To create a link to an object, we need to identify it. This is usually done by a string of characters called a uniform resource identifier (URI). There are two main categories of URI: the first uniquely identifies a resource based on its location, and the second gives the resource a unique name and relies on a table somewhere in the system to map names to physical locations.
A URI begins with a scheme, a short name that specifies how you're identifying the item. Often, it's a communications protocol like HTTP or FTP. This is followed by a colon (:) and a string of data that uniquely identifies the resource. Whatever the scheme, it must identify one resource uniquely.
The following sections describe the two types of URI in more detail.
The type of URI most people are familiar with is the uniform resource locator (URL), which belongs to the first category: it uses location to directly identify a resource. The URL works like the address on a letter, where you specify a country, a state or province, a street address, and optionally an apartment number. Each additional piece of information in the address narrows down the location until it resolves to one place; thus, the postal address makes a good unique identifier.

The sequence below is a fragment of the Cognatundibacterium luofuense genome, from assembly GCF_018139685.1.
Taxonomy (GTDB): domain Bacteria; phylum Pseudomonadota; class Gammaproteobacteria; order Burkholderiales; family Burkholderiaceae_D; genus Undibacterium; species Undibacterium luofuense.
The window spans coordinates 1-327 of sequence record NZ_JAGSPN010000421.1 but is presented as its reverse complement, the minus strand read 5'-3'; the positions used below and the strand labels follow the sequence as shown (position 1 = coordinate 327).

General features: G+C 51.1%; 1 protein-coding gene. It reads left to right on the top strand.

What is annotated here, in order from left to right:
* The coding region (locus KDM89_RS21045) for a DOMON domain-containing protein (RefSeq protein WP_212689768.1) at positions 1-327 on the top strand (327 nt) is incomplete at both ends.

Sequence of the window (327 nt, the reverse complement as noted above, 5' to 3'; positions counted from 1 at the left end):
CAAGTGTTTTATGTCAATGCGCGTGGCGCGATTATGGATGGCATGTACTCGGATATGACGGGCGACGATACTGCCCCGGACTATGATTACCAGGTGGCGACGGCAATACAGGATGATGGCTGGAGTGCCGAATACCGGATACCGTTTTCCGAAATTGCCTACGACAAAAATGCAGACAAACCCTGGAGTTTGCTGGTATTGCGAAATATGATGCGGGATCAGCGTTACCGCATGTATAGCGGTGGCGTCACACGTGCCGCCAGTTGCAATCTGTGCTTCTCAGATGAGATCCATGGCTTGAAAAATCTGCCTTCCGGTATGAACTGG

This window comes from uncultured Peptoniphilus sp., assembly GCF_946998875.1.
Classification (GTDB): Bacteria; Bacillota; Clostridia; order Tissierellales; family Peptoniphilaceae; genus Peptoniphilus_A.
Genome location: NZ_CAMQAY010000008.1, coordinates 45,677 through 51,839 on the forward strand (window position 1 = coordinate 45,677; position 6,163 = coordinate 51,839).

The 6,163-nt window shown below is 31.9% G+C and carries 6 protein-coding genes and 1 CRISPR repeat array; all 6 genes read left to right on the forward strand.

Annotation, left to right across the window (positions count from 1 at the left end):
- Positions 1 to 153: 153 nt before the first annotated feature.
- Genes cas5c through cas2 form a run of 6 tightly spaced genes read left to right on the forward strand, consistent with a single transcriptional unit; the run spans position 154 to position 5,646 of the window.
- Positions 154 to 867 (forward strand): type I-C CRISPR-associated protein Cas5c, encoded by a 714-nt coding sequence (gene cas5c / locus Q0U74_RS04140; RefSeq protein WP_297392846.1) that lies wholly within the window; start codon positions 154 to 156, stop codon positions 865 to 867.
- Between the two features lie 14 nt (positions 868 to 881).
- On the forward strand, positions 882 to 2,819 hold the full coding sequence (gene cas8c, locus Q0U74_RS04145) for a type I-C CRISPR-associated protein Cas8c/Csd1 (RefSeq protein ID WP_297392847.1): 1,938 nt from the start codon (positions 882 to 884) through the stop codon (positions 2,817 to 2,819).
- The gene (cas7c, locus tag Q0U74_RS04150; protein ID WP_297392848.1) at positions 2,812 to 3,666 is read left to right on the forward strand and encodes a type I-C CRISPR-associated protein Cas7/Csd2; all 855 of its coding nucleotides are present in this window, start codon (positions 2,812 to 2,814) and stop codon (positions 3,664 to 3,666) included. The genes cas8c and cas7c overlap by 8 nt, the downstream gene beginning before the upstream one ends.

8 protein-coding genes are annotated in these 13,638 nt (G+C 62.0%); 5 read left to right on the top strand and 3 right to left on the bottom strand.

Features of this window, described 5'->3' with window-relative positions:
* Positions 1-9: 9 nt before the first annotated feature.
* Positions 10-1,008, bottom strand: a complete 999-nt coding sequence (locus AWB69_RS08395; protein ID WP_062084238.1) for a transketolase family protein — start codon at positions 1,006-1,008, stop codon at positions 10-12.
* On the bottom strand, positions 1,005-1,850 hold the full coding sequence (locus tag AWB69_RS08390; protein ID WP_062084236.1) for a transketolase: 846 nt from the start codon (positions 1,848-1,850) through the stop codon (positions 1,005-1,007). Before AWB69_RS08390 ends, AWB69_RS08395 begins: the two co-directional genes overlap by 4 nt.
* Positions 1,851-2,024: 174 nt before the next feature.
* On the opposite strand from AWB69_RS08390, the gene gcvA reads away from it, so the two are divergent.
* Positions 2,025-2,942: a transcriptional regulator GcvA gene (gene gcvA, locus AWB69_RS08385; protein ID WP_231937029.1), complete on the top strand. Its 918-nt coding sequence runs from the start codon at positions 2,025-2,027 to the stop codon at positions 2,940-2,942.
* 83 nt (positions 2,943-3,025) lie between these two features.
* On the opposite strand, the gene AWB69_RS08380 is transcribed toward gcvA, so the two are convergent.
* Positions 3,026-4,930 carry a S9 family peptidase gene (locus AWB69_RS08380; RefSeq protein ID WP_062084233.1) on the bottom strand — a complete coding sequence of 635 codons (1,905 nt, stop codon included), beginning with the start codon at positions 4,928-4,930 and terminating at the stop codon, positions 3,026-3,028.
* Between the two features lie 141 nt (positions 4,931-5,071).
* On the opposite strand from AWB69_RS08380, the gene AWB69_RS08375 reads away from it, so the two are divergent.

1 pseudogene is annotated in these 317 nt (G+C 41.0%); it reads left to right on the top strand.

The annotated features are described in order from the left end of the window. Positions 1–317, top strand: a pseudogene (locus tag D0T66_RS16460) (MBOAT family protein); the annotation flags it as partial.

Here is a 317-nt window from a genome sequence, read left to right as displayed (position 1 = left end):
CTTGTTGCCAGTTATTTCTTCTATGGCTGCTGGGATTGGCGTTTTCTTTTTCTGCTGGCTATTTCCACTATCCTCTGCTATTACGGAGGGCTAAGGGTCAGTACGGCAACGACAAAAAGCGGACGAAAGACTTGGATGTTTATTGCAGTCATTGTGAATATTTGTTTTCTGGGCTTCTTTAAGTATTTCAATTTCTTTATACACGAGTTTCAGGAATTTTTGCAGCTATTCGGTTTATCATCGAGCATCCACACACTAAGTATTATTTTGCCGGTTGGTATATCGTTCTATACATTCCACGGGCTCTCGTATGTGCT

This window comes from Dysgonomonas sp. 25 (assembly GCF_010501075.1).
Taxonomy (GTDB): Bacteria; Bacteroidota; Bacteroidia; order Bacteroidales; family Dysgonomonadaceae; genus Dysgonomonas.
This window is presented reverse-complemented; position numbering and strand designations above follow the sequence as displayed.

Similarly, the URL uses the nomenclature of computer networks. This information can include a computer's domain name, its filesystem path, and any other system-specific information that helps locate ...